Sanders attacked the previous Obama administration for failing to tackle North Korea and declared that the Trump administration was going to continue its strategy of “maximum pressure” on the Pyongyang regime. Trump has insisted he will not allow North Korea to build a nuclear missile capable of reaching continental America and will, if necessary, use military force to prevent it.
Trump came under fire from several congressional Democrats, with Ro Khanna calling for new legislation restricting the president’s ability to launch a pre-emptive nuclear strike without authorisation. Jim Himes expressed the fear that Trump’s tweet could result in a fatal miscalculation with North Korea, warning: “That would get real very quickly.”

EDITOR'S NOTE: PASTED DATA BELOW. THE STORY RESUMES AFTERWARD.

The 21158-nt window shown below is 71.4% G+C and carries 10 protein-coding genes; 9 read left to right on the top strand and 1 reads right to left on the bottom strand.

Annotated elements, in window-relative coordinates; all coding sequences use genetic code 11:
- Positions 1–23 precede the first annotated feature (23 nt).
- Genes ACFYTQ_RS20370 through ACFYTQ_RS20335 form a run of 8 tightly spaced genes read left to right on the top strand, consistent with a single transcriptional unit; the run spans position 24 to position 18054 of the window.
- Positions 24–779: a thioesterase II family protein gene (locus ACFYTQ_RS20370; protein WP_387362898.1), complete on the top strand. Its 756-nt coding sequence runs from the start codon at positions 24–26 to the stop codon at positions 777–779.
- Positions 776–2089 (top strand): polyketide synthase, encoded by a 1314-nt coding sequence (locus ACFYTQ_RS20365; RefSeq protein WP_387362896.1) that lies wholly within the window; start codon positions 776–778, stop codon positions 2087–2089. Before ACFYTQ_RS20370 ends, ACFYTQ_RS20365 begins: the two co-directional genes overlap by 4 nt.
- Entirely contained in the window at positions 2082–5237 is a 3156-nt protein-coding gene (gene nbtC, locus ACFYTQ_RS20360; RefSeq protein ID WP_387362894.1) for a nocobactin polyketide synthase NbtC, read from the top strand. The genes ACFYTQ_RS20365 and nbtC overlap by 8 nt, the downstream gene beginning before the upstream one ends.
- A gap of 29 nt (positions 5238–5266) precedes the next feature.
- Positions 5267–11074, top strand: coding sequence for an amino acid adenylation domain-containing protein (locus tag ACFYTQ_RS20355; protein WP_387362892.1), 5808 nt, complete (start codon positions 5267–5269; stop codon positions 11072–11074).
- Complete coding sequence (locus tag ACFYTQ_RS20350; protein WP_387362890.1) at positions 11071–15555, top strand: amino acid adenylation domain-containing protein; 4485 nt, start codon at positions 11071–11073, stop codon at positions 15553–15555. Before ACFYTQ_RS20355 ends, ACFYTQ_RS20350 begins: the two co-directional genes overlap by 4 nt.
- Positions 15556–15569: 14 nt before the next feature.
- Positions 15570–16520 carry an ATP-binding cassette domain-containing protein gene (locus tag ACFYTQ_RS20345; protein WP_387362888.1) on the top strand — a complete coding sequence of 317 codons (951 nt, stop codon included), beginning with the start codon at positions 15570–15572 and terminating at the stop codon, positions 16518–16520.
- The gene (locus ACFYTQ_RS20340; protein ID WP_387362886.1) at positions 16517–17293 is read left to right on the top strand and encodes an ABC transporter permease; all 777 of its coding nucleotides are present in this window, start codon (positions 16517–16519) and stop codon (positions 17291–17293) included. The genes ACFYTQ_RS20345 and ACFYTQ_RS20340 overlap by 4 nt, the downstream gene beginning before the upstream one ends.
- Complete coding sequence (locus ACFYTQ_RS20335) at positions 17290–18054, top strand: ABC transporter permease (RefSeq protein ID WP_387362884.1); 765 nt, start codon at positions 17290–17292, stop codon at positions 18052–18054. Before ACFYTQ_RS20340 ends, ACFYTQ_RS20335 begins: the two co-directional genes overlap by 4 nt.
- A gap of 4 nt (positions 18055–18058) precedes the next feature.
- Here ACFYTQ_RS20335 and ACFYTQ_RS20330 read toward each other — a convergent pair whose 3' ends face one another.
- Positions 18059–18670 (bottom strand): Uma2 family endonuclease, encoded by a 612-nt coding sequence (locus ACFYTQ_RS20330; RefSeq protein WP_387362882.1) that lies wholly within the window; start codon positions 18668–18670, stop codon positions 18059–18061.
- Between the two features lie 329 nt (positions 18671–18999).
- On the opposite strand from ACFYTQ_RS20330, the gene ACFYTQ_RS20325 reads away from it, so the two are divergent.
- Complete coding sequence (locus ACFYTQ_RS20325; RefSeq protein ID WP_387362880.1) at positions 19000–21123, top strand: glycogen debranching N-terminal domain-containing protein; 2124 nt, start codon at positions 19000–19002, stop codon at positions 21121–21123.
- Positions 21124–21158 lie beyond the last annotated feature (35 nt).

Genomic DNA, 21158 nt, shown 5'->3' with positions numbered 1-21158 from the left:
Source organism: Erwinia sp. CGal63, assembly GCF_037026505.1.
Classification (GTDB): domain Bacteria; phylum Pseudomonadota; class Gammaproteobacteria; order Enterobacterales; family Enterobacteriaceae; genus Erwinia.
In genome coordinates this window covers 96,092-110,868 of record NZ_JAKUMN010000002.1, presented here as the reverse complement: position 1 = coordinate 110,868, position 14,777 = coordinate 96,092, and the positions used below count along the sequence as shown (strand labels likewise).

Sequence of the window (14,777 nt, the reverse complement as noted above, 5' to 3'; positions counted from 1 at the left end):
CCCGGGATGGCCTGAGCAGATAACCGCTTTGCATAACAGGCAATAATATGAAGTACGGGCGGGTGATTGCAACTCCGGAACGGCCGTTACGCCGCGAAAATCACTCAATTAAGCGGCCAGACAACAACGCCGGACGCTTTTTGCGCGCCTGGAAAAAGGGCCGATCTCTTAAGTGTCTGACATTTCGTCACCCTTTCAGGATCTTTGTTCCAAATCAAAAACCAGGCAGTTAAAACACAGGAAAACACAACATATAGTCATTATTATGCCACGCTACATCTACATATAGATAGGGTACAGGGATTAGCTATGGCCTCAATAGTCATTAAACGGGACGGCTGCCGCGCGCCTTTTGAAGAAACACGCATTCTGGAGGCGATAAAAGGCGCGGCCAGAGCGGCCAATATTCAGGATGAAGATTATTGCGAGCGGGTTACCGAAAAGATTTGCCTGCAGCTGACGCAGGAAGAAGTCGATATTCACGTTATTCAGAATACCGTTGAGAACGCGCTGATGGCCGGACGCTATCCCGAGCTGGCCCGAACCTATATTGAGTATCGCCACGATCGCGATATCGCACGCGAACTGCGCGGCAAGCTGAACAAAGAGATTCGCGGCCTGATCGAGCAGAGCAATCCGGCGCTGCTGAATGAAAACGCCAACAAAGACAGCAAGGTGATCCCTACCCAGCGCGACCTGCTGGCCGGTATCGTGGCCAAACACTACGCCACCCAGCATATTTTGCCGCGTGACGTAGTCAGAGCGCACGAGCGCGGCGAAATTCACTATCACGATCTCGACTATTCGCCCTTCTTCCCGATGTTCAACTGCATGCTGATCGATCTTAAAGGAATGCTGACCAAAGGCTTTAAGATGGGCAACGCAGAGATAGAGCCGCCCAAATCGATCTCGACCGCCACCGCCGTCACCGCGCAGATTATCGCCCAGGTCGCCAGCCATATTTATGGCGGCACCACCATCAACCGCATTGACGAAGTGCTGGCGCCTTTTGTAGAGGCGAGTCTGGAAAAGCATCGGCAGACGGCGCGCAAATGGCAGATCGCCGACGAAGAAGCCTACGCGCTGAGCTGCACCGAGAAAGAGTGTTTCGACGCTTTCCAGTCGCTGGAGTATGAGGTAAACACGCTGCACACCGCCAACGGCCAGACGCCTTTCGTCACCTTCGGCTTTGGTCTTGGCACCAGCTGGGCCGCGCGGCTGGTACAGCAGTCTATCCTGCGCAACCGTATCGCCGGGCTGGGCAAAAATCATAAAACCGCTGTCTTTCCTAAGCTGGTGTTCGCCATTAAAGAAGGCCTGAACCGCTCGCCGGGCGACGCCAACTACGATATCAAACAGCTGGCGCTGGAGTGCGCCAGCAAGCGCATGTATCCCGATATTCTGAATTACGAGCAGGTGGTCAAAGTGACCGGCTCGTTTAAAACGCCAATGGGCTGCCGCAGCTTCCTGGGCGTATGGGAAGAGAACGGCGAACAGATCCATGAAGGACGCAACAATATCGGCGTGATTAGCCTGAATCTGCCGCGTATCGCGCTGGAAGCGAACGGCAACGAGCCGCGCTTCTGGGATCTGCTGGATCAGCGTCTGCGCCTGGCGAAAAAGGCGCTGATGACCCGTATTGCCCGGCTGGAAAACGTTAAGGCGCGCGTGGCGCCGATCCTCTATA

These reactions reflect sharp divisions in ruling circles in Washington over Trump’s confrontational policies toward North Korea and China, which have produced mounting calls for the president’s removal.
“This Tweet alone is grounds for removal from office under the 25th Amendment. This man should not have nukes,” Richard Painter, a lawyer who worked for President George W. Bush, commented. Under the 25th amendment, the vice-president and a majority of the cabinet can dismiss a president deemed to be unfit to hold office.
The bitter factional disputes in Washington are tactical in character. The political establishment as a whole has backed a succession of criminal wars of aggression over the past 25 years and would not hesitate to back the use of nuclear weapons to defend US economic and strategic interests. Those opposed to Trump, however, view Russia rather than China as the most immediate threat to be dealt with.